More than two billion people globally will use mobile devices to connect to the Internet in 2016, with countries like India, China and Indonesia leading the way, research firm India Data Corporation said.
According to www.economictimes.indiatimes.com, overall, an estimated 3.2 billion people representing 44 per cent of the world’s population will have access to the Internet in 2016.
“Growth in Internet access is taking place around the world, but some countries are seeing particularly rapid growth. China, India and Indonesia lead the way and will account for almost half of the gains in access globally over the course of the next five years,” the portal quoted IDC as saying in a statement.
The combination of lower-cost devices and inexpensive wireless networks are making accessibility easier in countries with populations that could not previously afford them, it said.
According to Internet and Mobile Association of India, India was expected to reach 402 million by December 2015, registering a growth of 49 per cent over 2014. About 306 million of these are expected to access Internet from their mobile devices.
IDC said the global mobile Internet userbase is forecast to grow at two per cent annually through 2020 unless significant new methods of Internet access are introduced.
Efforts by Google, SpaceX, and Facebook among others to make the Internet available to the remaining four billion people via high altitude planes, balloons, and satellites are underway.
However, it remains unclear how successful these endeavours will be and when they will be operational at scale, IDC said.
“Over the next five years, global growth in the number of people accessing the Internet exclusively through mobile devices will grow by more than 25 per cent per year while the amount of time we spend on them continues to grow. This change in the way we access the Internet is fueling explosive growth in mobile commerce and mobile advertising,” Program Director of Strategic Advisory Service, Scott Strawn said.
More than two billion use email and read news online and more people than ever before are making purchases online, the statement added.
Internet start-ups in India are joining the front line against Facebook Inc. founder Mark Zuckerberg and his plan to roll out free Internet to the country’s masses.
The government has ordered Facebook’s Free Basics plan on hold while it decides what to do.
The program, launched in more than 35 developing countries around the world, offers pared-down web services on mobile phones, along with access to the company’s social network and messaging services, without charge.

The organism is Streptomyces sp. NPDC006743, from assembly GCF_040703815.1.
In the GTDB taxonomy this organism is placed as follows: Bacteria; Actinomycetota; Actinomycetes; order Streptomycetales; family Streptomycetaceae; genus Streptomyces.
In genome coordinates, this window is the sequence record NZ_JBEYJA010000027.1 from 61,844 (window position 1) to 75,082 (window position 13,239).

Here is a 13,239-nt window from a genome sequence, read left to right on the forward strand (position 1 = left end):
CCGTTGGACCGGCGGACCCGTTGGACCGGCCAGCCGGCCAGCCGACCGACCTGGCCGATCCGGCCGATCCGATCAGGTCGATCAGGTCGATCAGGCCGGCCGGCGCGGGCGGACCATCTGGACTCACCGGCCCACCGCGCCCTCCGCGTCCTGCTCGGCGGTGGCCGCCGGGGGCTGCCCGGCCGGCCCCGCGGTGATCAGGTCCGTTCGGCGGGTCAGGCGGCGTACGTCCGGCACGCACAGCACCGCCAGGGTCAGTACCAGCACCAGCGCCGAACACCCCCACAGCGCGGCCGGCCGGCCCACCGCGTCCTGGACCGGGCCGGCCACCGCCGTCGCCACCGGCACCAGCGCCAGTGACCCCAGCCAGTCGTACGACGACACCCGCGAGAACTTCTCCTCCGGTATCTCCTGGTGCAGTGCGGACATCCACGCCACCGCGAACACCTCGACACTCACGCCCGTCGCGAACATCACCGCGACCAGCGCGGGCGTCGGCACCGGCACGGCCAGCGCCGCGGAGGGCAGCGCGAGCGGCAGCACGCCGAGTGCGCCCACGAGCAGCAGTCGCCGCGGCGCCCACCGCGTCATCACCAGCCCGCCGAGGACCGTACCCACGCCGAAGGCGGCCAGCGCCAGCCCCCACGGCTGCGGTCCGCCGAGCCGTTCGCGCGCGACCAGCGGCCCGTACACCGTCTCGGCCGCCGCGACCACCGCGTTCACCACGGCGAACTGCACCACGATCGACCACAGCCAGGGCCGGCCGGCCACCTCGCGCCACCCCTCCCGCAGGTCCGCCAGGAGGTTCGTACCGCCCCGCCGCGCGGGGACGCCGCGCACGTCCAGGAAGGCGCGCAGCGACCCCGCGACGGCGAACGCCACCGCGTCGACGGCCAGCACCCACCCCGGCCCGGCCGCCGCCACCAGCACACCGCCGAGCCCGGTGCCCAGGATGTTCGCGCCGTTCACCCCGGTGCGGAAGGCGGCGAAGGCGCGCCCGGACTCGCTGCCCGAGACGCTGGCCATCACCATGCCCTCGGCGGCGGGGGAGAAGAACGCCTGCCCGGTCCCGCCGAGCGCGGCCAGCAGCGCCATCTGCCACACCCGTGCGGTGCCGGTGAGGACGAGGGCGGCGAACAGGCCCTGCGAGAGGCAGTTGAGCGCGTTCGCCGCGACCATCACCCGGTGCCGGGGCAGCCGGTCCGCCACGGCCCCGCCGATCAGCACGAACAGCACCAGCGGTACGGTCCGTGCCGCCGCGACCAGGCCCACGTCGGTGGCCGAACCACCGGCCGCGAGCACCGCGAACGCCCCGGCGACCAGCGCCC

But critics say the program, launched 10 months ago in collaboration with Reliance Communications, violates principles of net neutrality, the concept that all websites on the internet are treated equally. It would put small content providers and start-ups that don’t participate in it at a disadvantage, they say.
“India is a test case for a company like Facebook and what happens here will affect the roll out of this service in other smaller countries where perhaps there is not so much awareness at present,” said Mishi Choudhary, a New York-based lawyer who works on technology and Internet advocacy issues.
Also at stake is Facebook’s ambition to expand in its largest market outside the United States. Only 252 million out of India’s 1.3 billion people have Internet access, making it a growth marke ..
In a letter seen by Reuters, the heads of nine start-up including Paytm, backed by China’s Alibaba Group, and dining app Zomato, have written to the watchdog Telecom Regulatory Authority of India urging it to ensure Internet access was allowed without differential pricing.
The executives said in the letter, dated Tuesday, that differential pricing for Internet access would lead to a “few players like Facebook with its Free Basics platform acting as gate-keepers”.
“There is no reason to create a digital divide by offering a walled garden of limited services in the name of providing access to the poor,” they wrote.
According to Facebook CEO, Mark Zuckerberg “We know that for every 10 people connected to the Internet, roughly one is lifted out of poverty,” he wrote in The Times of India newspaper this week. “We know that for India to make progress, more than 1 billion people need to be connected to the Internet.
“What reason is there for denying people free access to vital services for communication, education, healthcare, employment, farming and women’s rights?”
A company spokesman said the aim of Facebook’s Free Basics initiative was to give people a taste of what the internet can offer. And Facebook has issued a series of full-page newspaper advertisements and set up billboard banners in an unusual and aggressive campaign to counter the protests.